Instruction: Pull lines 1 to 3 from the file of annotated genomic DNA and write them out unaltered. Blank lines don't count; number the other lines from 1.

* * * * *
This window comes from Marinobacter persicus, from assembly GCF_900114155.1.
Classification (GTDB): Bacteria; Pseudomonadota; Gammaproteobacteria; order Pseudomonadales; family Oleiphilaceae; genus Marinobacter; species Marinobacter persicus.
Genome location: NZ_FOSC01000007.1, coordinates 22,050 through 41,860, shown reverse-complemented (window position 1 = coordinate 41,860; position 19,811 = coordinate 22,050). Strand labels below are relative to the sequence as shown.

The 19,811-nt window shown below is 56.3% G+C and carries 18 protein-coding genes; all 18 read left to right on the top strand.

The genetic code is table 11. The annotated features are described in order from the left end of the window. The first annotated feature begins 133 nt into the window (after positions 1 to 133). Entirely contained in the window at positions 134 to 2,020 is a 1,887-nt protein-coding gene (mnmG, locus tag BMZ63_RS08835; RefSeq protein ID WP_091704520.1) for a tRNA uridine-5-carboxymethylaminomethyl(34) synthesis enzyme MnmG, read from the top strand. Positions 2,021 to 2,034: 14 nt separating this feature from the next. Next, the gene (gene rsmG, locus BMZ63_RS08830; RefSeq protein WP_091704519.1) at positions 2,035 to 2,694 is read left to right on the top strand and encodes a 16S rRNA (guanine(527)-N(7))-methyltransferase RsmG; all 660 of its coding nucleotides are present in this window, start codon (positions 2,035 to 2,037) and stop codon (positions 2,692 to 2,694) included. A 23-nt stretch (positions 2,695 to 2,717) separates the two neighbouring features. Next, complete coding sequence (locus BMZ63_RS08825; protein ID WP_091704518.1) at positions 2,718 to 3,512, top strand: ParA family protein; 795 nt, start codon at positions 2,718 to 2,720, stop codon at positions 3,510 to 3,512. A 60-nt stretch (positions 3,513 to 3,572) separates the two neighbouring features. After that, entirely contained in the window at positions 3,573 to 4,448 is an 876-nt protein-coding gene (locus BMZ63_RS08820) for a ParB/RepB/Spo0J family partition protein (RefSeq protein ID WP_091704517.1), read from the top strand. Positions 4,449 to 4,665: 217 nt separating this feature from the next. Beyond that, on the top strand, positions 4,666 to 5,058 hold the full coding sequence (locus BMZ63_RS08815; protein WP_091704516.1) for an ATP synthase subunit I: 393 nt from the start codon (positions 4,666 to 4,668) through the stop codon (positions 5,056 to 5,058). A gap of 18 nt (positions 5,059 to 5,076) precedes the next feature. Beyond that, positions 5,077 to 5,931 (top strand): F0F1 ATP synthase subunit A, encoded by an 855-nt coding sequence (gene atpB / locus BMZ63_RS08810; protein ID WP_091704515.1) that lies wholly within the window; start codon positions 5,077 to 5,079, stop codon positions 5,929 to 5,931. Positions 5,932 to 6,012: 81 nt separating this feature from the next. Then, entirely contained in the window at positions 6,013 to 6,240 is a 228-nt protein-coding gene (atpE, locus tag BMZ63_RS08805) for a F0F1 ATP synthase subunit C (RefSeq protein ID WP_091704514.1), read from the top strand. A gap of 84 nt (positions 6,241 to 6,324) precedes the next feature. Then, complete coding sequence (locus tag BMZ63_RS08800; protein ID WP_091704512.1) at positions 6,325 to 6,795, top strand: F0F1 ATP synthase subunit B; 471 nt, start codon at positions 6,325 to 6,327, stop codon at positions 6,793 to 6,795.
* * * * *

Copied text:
This window comes from Marinobacter persicus, from assembly GCF_900114155.1.
Classification (GTDB): Bacteria; Pseudomonadota; Gammaproteobacteria; order Pseudomonadales; family Oleiphilaceae; genus Marinobacter; species Marinobacter persicus.
Genome location: NZ_FOSC01000007.1, coordinates 22,050 through 41,860, shown reverse-complemented (window position 1 = coordinate 41,860; position 19,811 = coordinate 22,050). Strand labels below are relative to the sequence as shown.